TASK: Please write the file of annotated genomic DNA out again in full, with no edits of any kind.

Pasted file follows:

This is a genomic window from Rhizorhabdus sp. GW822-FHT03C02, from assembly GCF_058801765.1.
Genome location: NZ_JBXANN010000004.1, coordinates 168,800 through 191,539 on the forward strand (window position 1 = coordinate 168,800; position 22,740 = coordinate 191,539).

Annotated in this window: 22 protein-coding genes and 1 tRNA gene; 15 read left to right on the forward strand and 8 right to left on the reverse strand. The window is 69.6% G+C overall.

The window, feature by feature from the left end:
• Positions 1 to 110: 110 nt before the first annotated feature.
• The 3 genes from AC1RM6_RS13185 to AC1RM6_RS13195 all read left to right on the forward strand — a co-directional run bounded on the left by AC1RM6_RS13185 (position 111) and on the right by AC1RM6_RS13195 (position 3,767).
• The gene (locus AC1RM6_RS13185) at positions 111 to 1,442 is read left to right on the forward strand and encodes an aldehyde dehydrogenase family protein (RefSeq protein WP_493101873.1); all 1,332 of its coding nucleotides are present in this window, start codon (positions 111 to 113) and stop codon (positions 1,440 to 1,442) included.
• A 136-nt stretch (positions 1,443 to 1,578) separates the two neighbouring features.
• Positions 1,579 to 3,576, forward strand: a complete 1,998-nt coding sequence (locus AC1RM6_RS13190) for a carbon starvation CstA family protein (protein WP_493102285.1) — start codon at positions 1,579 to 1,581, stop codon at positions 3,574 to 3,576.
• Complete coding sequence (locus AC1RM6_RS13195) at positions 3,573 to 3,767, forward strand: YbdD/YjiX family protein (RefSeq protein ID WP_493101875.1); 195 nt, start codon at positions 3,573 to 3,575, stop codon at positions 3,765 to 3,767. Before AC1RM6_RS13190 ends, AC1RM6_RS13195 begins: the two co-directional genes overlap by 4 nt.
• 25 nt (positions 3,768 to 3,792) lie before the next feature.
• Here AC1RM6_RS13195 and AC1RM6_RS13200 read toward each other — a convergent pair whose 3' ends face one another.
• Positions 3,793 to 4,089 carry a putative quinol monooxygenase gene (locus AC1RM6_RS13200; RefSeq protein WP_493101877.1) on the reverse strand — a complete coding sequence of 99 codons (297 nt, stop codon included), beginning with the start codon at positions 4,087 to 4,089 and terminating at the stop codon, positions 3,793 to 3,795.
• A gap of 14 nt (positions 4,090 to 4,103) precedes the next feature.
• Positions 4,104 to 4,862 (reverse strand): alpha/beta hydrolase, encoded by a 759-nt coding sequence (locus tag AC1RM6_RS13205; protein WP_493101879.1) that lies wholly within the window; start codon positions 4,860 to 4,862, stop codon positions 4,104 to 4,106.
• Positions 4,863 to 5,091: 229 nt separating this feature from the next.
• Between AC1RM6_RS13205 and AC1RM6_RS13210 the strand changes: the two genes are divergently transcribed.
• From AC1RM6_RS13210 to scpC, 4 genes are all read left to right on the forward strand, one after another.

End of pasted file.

This is a genomic window from Rhizorhabdus sp. GW822-FHT03C02, from assembly GCF_058801765.1.
Genome location: NZ_JBXANN010000004.1, coordinates 168,800 through 191,539 on the forward strand (window position 1 = coordinate 168,800; position 22,740 = coordinate 191,539).

Annotated in this window: 22 protein-coding genes and 1 tRNA gene; 15 read left to right on the forward strand and 8 right to left on the reverse strand. The window is 69.6% G+C overall.

The window, feature by feature from the left end:
• Positions 1 to 110: 110 nt before the first annotated feature.
• The 3 genes from AC1RM6_RS13185 to AC1RM6_RS13195 all read left to right on the forward strand — a co-directional run bounded on the left by AC1RM6_RS13185 (position 111) and on the right by AC1RM6_RS13195 (position 3,767).
• The gene (locus AC1RM6_RS13185) at positions 111 to 1,442 is read left to right on the forward strand and encodes an aldehyde dehydrogenase family protein (RefSeq protein WP_493101873.1); all 1,332 of its coding nucleotides are present in this window, start codon (positions 111 to 113) and stop codon (positions 1,440 to 1,442) included.
• A 136-nt stretch (positions 1,443 to 1,578) separates the two neighbouring features.
• Positions 1,579 to 3,576, forward strand: a complete 1,998-nt coding sequence (locus AC1RM6_RS13190) for a carbon starvation CstA family protein (protein WP_493102285.1) — start codon at positions 1,579 to 1,581, stop codon at positions 3,574 to 3,576.
• Complete coding sequence (locus AC1RM6_RS13195) at positions 3,573 to 3,767, forward strand: YbdD/YjiX family protein (RefSeq protein ID WP_493101875.1); 195 nt, start codon at positions 3,573 to 3,575, stop codon at positions 3,765 to 3,767. Before AC1RM6_RS13190 ends, AC1RM6_RS13195 begins: the two co-directional genes overlap by 4 nt.
• 25 nt (positions 3,768 to 3,792) lie before the next feature.
• Here AC1RM6_RS13195 and AC1RM6_RS13200 read toward each other — a convergent pair whose 3' ends face one another.
• Positions 3,793 to 4,089 carry a putative quinol monooxygenase gene (locus AC1RM6_RS13200; RefSeq protein WP_493101877.1) on the reverse strand — a complete coding sequence of 99 codons (297 nt, stop codon included), beginning with the start codon at positions 4,087 to 4,089 and terminating at the stop codon, positions 3,793 to 3,795.
• A gap of 14 nt (positions 4,090 to 4,103) precedes the next feature.
• Positions 4,104 to 4,862 (reverse strand): alpha/beta hydrolase, encoded by a 759-nt coding sequence (locus tag AC1RM6_RS13205; protein WP_493101879.1) that lies wholly within the window; start codon positions 4,860 to 4,862, stop codon positions 4,104 to 4,106.
• Positions 4,863 to 5,091: 229 nt separating this feature from the next.
• Between AC1RM6_RS13205 and AC1RM6_RS13210 the strand changes: the two genes are divergently transcribed.
• From AC1RM6_RS13210 to scpC, 4 genes are all read left to right on the forward strand, one after another.